In this article our partners ILSPA - The Institute of Legal Secretaries and PAs share the job description for the role of a legal assistant.
A legal assistant is a key cog in the law industry, providing support to lawyers and working alongside them by performing important administrative and clerical duties. They are required to have a strong knowledge of legal terms, procedures and documentation.
Legal assistants can be assigned to a single lawyer, a specific practice or a group of lawyers depending on the firm, or the size of an individual case.
Legal Assistant Duties
The preparation of legal documents which can include;
- Complaints, responses, subpoenas, summonses and wills – this is generally done under the guidance of a lawyer or the manager of the firm.
- Archives and organises legal files and supporting documents.
- Communicates with clients, informing them of how the case is progressing or if any further documentation is required.
- Conducts research and collates information to help strengthen a case for the assigned lawyer, ensuring all involved parties are kept up to date. Legal assistants will also be required to verify information on request.
- Scheduling of meetings, depositions & arbitrations.
- Provides support during a trial, such as; cross-checking facts, preparing the correct documents, assembling relevant artifacts, collecting evidence and keeping track of case developments.
- Takes notes and studies case law, providing briefs on request.
What skills do you need?
Candidates applying to become a legal assistant must have the following skills:
- The ability to conduct thorough research;
- Strong administration and organisational skills;
- Good legal knowledge;
- Attention to detail;
- Analytical skills and the ability to identify trends and patterns;
- Be comfortable working as part of a team;
- Must adhere to client confidentiality protocol;
- Strong work ethic and capable of meeting deadlines;
- An ability to cope in a busy working environment;
- Competency with computers, in particular word processors.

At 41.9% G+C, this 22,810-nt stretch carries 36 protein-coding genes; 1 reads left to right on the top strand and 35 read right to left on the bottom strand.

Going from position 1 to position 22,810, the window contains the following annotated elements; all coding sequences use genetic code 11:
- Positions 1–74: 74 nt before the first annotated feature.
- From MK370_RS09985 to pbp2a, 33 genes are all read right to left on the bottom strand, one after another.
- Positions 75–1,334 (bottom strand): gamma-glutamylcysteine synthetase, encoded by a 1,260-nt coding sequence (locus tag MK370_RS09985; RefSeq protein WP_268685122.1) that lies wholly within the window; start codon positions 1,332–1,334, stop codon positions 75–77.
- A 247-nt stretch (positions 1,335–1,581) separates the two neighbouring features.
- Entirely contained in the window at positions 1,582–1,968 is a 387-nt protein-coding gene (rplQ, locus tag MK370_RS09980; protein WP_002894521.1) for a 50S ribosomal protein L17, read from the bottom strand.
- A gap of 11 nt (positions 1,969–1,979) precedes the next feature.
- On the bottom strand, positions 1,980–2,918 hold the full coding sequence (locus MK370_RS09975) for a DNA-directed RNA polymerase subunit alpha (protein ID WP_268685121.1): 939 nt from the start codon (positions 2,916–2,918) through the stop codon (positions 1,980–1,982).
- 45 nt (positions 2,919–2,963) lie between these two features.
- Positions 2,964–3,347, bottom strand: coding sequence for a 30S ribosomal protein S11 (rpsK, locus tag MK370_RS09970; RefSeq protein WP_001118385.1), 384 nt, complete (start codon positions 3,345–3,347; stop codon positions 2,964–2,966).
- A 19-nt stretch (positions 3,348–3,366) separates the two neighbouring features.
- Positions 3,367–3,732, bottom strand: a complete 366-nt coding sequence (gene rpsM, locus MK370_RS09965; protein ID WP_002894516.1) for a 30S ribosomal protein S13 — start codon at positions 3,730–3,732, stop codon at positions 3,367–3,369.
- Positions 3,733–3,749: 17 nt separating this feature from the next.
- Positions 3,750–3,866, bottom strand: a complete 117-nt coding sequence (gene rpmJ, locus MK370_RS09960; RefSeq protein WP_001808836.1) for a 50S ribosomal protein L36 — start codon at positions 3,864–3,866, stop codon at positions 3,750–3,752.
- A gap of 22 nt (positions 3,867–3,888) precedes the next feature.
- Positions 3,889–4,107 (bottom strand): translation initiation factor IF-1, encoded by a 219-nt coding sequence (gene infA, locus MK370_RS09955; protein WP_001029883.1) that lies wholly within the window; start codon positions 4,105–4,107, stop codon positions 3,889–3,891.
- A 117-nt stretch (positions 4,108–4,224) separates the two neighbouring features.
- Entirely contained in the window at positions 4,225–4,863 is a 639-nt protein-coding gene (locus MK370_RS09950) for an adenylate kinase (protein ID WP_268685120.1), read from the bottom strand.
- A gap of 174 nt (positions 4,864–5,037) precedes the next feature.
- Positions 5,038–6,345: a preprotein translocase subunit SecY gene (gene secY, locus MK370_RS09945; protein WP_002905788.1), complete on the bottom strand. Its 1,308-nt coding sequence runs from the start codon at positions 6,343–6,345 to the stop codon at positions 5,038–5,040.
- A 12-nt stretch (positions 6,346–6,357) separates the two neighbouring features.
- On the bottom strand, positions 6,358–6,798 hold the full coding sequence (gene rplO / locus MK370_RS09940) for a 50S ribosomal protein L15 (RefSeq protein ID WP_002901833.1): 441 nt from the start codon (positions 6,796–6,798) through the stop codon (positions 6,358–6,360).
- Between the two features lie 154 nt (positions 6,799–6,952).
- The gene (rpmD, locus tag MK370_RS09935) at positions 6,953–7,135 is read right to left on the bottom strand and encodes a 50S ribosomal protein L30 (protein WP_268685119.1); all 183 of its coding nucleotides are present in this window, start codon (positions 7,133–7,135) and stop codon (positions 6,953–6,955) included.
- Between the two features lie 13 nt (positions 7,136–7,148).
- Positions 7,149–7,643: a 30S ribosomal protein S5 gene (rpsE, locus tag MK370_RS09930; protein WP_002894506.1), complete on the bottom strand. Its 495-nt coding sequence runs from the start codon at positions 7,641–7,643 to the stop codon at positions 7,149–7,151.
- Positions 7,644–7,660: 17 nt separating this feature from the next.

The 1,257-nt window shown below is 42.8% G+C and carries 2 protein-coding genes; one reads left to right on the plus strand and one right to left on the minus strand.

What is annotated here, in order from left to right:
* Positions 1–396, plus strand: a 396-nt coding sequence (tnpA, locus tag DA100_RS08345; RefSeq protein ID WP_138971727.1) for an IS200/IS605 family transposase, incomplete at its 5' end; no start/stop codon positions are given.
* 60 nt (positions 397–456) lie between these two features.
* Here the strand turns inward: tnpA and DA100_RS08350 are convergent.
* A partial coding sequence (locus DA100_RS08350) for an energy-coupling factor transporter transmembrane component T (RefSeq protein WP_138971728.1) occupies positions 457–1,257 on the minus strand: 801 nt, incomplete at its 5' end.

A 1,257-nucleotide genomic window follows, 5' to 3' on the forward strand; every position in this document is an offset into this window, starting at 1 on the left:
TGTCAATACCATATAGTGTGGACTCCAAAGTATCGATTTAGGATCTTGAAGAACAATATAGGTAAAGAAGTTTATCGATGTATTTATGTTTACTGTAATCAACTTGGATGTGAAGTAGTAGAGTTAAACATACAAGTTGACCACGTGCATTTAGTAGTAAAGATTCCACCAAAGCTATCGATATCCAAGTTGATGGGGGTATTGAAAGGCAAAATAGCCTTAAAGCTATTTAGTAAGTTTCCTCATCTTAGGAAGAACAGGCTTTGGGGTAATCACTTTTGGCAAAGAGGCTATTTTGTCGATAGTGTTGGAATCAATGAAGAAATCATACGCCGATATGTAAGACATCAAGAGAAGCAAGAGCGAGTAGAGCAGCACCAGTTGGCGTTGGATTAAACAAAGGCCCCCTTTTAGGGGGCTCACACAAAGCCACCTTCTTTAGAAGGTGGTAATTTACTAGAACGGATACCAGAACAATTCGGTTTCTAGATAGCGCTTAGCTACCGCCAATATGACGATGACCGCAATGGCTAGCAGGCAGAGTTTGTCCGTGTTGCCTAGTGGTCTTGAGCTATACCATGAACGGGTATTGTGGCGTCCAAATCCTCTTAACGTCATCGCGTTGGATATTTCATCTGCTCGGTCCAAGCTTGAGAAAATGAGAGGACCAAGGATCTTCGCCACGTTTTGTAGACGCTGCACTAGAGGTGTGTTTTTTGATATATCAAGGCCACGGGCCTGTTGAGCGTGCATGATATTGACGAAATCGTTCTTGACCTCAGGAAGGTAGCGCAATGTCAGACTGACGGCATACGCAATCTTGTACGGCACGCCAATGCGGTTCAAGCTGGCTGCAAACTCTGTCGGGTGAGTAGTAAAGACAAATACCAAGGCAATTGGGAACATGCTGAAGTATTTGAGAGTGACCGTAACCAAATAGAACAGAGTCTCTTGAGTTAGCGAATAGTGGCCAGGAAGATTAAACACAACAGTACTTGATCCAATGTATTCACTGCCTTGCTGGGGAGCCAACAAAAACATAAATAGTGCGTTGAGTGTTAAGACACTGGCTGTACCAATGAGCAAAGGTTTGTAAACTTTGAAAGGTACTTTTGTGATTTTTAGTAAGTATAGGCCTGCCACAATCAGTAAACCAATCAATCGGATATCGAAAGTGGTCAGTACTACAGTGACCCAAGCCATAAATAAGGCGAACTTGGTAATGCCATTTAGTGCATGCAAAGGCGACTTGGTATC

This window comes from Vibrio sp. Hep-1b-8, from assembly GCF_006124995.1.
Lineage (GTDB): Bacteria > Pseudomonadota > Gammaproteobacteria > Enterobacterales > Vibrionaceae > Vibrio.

Previous experience working as a secretary is extremely advantageous as many of these skills can be applied to law, providing a person has sufficient legal knowledge.
Legal assistants do not necessarily need to have a university degree but candidates who have graduated in a relevant discipline may gain an advantage during the application stage.
Some legal firms require legal assistant trainees to have five GCSEs at Grade C or above, including an A in English language and studying for a Legal Secretarial Diploma which can be completed at various colleges and law schools. Many law firms offer trainee programmes for legal assistants.
Employers will also prefer candidates who have previously worked in a legal setting.
A candidate’s employability will be greatly improved by completing certificates and diplomas, especially if they do not have previous experience. A Level 2 Certificate will provide the relevant legal knowledge and secretarial skills, while a Level 2 Award focuses on the technical aspects such as; spreadsheets, presentation skills and databases. Meanwhile, Level 3 qualifications are suited for people with secretarial experience who want to move into the law sector.
Anyone who is interested in becoming a legal assistant can find further guidance and support by contacting the Institute of Legal Secretaries and PAs (ILSPA).
The average starting salary for a legal assistant is £18,000 a year but with experience and progression, salaries can reach as high as £45,000 a year. Our data suggests that in 2019, the average salary employers offered for a legal assistant role was £19,883.39.
Below, we have provided information on regional average salaries, taken from our 2019 data:
One route of progression for legal assistants is to become a personal assistant to top lawyers which can bring lucrative salaries and a more interesting range of cases. Personal assistants tend to work for a single lawyer and are the main point of contact for clients. These roles have much more responsibility and PA’s sometimes make key decisions on behalf of their boss and have input on areas such as accounts and budgeting. This role requires a high level of organisation skills and can involve working unsociable hours.
Assistants can also be promoted to senior secretary which involves overseeing other assistants and brings more responsibility, alternatively, a person could also be promoted to office manager which would involve more general administrative duties and management of others.
If a person chooses to progress their education and achieve more qualifications then they could become a paralegal, licensed conveyancer or a legal executive. With experience in these roles and even further education a person could also work towards becoming a solicitor or barrister.